Additional longitudinal research is needed to draw clearer conclusions about the diagnoses and behavior patterns among and between autistic males and females.
What causes autism in women?
Autism spectrum disorders (ASDs) are not well understood. Many experts believe they're caused by multiple genetic and environmental influences.
There's no evidence that the cause of autism is different for males and females, but some experts say that boys are at a greater risk than girls.
There's also an extreme male brains (EMB) hypothesis which suggests that fetal exposure to high amounts of testosterone during pregnancy could lead to changes in the developing fetus' brains.
As a consequence, a child's brain may be better at focusing on categorization than empathy and socialization. This contrasts with an adult's brain, which is better at empathizing and socialization.
Hormone levels during pregnancy aren't well understood yet, so there are some major limits to this theory. However, it's a step forward for understanding how autism develops and for explaining why it occurs more often in males than females.
Is there a test for autism in women?
Autism cannot be diagnosed by any medical tests. It is a complex condition that may require multiple visits to different specialists for diagnosis.
If you think your kid might have autism, make an appointment with their regular physician first. Your physician may then recommend seeing a specialist for further evaluation.
If you think you might be autistic, talk to your primary care physician first. You can also speak to a psychologist for further evaluation. Read more about the diagnostic procedure.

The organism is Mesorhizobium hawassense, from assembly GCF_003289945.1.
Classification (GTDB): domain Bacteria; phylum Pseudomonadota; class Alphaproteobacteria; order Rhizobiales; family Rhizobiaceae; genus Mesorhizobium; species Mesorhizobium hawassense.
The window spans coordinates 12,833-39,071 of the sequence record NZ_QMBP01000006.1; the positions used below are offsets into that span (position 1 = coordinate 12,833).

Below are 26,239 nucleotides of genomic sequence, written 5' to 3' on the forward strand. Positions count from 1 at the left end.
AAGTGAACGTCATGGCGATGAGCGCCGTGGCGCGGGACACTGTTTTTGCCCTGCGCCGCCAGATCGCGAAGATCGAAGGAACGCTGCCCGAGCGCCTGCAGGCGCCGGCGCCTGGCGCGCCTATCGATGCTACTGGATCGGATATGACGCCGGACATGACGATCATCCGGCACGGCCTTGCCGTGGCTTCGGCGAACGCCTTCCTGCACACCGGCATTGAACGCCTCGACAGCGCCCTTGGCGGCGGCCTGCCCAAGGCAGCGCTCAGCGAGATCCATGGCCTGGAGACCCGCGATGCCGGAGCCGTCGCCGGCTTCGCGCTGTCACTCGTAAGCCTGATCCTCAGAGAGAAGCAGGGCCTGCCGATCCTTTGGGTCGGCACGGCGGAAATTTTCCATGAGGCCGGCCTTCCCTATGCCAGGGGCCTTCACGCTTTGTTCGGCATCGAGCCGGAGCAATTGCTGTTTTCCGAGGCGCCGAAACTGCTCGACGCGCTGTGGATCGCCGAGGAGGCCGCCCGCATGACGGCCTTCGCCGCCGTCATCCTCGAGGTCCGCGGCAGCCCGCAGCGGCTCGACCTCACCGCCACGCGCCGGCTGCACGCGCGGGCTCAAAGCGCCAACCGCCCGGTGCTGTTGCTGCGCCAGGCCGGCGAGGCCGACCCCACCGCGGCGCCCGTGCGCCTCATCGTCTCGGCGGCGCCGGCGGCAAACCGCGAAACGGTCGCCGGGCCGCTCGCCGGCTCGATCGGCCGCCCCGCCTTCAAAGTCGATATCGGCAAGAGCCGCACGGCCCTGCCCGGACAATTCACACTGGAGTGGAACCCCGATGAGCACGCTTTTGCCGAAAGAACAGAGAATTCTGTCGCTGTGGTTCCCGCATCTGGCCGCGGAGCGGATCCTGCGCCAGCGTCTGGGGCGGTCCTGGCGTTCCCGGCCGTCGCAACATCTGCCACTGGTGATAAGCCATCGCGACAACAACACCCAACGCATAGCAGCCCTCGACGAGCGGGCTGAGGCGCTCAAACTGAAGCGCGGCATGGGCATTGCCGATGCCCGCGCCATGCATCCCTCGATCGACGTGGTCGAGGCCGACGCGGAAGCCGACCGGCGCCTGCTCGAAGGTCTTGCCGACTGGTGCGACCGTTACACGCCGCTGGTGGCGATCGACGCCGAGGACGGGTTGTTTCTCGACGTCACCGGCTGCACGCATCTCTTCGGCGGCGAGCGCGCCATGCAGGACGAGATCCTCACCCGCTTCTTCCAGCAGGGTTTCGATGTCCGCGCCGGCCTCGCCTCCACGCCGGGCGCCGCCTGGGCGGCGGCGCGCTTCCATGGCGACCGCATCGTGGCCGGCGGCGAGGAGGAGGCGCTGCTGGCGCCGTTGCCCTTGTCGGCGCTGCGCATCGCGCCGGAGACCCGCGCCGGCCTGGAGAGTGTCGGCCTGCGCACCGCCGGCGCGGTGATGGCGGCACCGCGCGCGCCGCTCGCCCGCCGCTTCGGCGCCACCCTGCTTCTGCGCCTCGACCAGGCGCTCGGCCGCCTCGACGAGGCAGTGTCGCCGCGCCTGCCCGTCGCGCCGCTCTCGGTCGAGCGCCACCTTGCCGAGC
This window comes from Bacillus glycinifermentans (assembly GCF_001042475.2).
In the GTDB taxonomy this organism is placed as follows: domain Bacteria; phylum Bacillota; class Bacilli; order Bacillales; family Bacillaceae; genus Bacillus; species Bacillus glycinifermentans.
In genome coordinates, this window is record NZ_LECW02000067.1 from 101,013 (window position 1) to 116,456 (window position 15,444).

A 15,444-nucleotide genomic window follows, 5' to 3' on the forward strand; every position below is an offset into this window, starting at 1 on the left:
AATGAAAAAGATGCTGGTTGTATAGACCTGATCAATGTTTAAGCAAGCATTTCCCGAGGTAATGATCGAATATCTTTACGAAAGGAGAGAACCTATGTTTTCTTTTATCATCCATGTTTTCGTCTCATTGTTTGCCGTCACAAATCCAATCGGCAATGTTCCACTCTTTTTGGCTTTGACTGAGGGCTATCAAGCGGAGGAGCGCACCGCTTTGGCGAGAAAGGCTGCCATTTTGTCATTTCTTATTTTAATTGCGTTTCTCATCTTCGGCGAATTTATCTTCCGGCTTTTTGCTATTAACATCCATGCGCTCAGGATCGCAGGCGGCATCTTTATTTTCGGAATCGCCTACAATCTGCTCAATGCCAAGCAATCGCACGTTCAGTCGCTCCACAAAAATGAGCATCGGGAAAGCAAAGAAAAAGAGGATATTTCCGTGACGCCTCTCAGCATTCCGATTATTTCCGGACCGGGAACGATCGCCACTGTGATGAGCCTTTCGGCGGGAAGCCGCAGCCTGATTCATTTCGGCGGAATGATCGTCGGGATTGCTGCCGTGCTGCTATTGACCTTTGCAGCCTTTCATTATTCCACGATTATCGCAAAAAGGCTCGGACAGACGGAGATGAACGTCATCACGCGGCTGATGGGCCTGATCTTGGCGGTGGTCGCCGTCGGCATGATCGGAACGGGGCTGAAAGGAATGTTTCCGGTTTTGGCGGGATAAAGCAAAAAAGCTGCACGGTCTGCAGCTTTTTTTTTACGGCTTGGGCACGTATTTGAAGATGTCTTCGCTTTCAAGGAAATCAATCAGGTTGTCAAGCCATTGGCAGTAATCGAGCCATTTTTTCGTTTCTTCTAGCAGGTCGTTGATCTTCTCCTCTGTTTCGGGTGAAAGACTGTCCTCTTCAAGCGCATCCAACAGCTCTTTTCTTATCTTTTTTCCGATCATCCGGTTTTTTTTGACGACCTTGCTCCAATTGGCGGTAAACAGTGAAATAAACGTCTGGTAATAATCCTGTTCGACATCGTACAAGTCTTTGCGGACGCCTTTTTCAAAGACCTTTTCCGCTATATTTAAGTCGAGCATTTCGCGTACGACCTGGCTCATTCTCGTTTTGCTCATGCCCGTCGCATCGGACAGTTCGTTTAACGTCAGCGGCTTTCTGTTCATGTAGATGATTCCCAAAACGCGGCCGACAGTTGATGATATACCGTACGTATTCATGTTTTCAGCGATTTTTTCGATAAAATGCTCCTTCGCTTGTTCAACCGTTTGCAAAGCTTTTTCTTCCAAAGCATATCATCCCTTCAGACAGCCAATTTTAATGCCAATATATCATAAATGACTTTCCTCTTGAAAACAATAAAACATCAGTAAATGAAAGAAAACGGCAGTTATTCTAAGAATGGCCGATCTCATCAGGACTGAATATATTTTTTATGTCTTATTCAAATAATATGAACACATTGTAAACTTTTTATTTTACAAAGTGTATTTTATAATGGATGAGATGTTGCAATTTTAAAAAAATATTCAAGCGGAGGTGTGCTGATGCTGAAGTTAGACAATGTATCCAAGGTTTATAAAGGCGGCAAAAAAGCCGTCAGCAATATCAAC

It can be difficult to diagnose autism when an adult presents with similar symptoms. You might have to see several doctors before you find someone who understands your symptoms and worries.
Ask close family relatives about any potential symptoms you may have displayed as a child if at all possible. This can help your doctor get an idea of your developmental history.
During the whole process, remember that you're your own best advocate. If you think your doctor isn't taking you seriously, speak up or seek another medical professional. It's not uncommon for patients to seek a second medical professional's advice, and you shouldn't be embarrassed to do so.
What treatments are available for autism in women?
There's no known way to "cure" autism, but some people benefit from taking medication.
But medication is just one aspect of supporting someone with ASD. There are many different types of therapy that can help you learn new skills and cope with life.
Books for adults with autism
Being an autistic woman can often be emotionally challenging because of the way autism affects one's ability to communicate and interact socially. Many autistic women face challenges related to re-examining their own behaviors and social skills from when they were children.
To learn more about how you can deal with autistic symptoms, have a look at these books:
- Women with Autism: Accepting and Embracing Autism Spectrum Disorder as You Move Towards an Authentic Life
The bottom line
Researchers are beginning to better understand the differences between how male and female children develop autism.
However, even though this is promising for future generations’ autism diagnosis, adults who think they may be diagnosed with autism still face challenges in receiving an accurate diagnosis and finding appropriate support.
As awareness about autism and its various forms increases, so too do the available services for people who need them.